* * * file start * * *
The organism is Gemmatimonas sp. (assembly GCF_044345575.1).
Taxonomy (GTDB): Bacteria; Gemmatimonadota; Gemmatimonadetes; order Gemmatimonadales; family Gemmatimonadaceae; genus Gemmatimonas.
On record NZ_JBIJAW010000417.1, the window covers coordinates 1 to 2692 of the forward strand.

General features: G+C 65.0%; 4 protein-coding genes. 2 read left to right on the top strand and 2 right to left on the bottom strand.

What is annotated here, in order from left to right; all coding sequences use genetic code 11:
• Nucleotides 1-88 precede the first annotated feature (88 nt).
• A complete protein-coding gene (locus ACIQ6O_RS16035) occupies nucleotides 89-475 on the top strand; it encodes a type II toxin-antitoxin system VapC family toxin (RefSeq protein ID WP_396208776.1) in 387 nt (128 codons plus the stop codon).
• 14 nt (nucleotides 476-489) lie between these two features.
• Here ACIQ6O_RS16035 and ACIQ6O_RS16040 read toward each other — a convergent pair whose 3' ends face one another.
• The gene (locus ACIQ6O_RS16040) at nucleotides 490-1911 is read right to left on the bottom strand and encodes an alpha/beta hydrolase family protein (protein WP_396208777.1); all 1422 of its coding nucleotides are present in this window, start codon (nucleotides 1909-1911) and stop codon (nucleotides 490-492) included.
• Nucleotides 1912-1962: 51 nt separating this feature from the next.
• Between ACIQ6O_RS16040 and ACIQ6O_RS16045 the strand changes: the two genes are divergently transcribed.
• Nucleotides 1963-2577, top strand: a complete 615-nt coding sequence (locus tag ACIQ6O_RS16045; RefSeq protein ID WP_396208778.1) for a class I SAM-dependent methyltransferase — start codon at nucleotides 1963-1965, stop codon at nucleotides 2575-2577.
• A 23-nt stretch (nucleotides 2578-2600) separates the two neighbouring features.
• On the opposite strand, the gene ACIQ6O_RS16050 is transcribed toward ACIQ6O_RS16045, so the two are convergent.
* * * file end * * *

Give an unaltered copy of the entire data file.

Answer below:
The organism is Gemmatimonas sp. (assembly GCF_044345575.1).
Taxonomy (GTDB): Bacteria; Gemmatimonadota; Gemmatimonadetes; order Gemmatimonadales; family Gemmatimonadaceae; genus Gemmatimonas.
On record NZ_JBIJAW010000417.1, the window covers coordinates 1 to 2692 of the forward strand.

General features: G+C 65.0%; 4 protein-coding genes. 2 read left to right on the top strand and 2 right to left on the bottom strand.

What is annotated here, in order from left to right; all coding sequences use genetic code 11:
• Nucleotides 1-88 precede the first annotated feature (88 nt).
• A complete protein-coding gene (locus ACIQ6O_RS16035) occupies nucleotides 89-475 on the top strand; it encodes a type II toxin-antitoxin system VapC family toxin (RefSeq protein ID WP_396208776.1) in 387 nt (128 codons plus the stop codon).
• 14 nt (nucleotides 476-489) lie between these two features.
• Here ACIQ6O_RS16035 and ACIQ6O_RS16040 read toward each other — a convergent pair whose 3' ends face one another.
• The gene (locus ACIQ6O_RS16040) at nucleotides 490-1911 is read right to left on the bottom strand and encodes an alpha/beta hydrolase family protein (protein WP_396208777.1); all 1422 of its coding nucleotides are present in this window, start codon (nucleotides 1909-1911) and stop codon (nucleotides 490-492) included.
• Nucleotides 1912-1962: 51 nt separating this feature from the next.
• Between ACIQ6O_RS16040 and ACIQ6O_RS16045 the strand changes: the two genes are divergently transcribed.
• Nucleotides 1963-2577, top strand: a complete 615-nt coding sequence (locus tag ACIQ6O_RS16045; RefSeq protein ID WP_396208778.1) for a class I SAM-dependent methyltransferase — start codon at nucleotides 1963-1965, stop codon at nucleotides 2575-2577.
• A 23-nt stretch (nucleotides 2578-2600) separates the two neighbouring features.
• On the opposite strand, the gene ACIQ6O_RS16050 is transcribed toward ACIQ6O_RS16045, so the two are convergent.